Publicly, North Korea is telling the world it is no longer compelled to halt nuclear and missile tests, pointing to the United States’ failure to meet the year-end deadline imposed by Kim as the reason. In private, however, North Korean officials have indicated their government is still seeking sanctions relief. How the North plans on obtaining that relief is unclear. Over the weekend reports surfaced concerning a spike in vehicle activity at the Sanumdong missile research center. Experts suggest it could mean preparations are underway for a new missile test at some point in the coming weeks. These reports dovetail nicely with Friday’s comments by US Secretary of Defense Mark Esper about North Korea obviously attempting to build a long-range nuclear weapon (an ICBM more or less) with the ability to carry a nuclear weapon.
If this is the path North Korea believes will lead to sanctions relief, Kim Jong Un had better think again.
North Korea is a flashpoint threatening to burst even before 2020 is upon us. December has seen the tension in northeast Asia ratchet up amid vague North Korean threats and Trump administration assurances that it will contend with any North Korean ‘Christmas Gift’ decisively. Just one week remains until the North Korea-imposed end of the year deadline for the US to make concessions and revive the stalled nuclear talks takes effect. There has been widespread speculation concerning what action North Korea could take if the deadline passes without US concessions.
The greatest concern in Washington is that North Korea’s ‘Christmas Gift’ winds up being a provocative action that demands a swift, decisive US response. A long-range missile test is a perfect example of something that would leave the US no choice but to take action. Testing a missile with enough range to reach US territory is a red line. Should it be crossed by Kim Jong Un, the end result will almost certainly be a US military response of some sort.
North Korea’s ultimate goal is to persuade the United States to roll back the economic sanctions now in place while maintaining its status as a nuclear power. Where the US has sought to inextricably link sanction relief and denuclearization, North Korea has gone to extremes to keep them separate. There are signs of internal political pressure starting to build on the Pyongyang regime, and this could be one of the factors prompting Kim to adopt a hardline status. Contrary to some of the inaccurate assessments of the North Korean leader by a number of talking-heads in the media, Kim Jong Un is undoubtedly playing the role of a rational actor in this drama. His overall strategy has been predicated on regime survival and maintaining his position as supreme leader.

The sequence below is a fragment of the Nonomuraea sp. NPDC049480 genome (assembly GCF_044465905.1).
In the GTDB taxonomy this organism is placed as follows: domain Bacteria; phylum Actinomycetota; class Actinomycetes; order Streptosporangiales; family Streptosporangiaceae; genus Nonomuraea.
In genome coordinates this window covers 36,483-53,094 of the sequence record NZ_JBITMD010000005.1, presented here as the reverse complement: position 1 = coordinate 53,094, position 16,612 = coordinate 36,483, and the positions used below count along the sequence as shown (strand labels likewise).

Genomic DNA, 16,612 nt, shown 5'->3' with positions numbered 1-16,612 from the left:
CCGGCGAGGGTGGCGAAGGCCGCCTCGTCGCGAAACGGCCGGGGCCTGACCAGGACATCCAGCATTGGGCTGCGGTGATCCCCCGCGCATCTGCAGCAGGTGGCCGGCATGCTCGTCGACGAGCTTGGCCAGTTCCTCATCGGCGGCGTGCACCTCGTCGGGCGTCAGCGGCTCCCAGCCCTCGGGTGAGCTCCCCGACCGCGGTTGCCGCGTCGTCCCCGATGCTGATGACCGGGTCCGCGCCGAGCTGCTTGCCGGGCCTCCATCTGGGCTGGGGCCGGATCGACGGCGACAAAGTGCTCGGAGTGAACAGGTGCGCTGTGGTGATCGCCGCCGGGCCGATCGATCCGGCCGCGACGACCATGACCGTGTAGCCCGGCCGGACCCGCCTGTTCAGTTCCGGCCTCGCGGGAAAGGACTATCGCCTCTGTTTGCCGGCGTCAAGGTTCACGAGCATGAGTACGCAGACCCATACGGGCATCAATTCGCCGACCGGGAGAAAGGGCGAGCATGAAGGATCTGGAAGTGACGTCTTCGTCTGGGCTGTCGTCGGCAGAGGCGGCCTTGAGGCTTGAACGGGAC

As it stands right now on this Christmas Day, North Korea’s vague threats are intended to keep the world guessing for at least another week. This is a topic that will undoubtedly be written about frequently in the coming days so I’m going to end it here for the moment.
As relations between the United States and North Korea started to grow less hostile in the spring months of 2018 it was apparent any period of détente that emerged between the two nations would likely contain a relatively short shelf life. In light of the direction events, and dialogue have been going in through recent days, it’s safe to say the expiration date is approaching. The differences between the positions of North Korea and the United States over the direction of negotiations on the future are wide, and unwavering. Pyongyang wants US policy to shift away from requiring unilateral denuclearization without any relief from the layers of economic negotiations currently in place. The US, of course, will not provide relief until denuclearization is underway.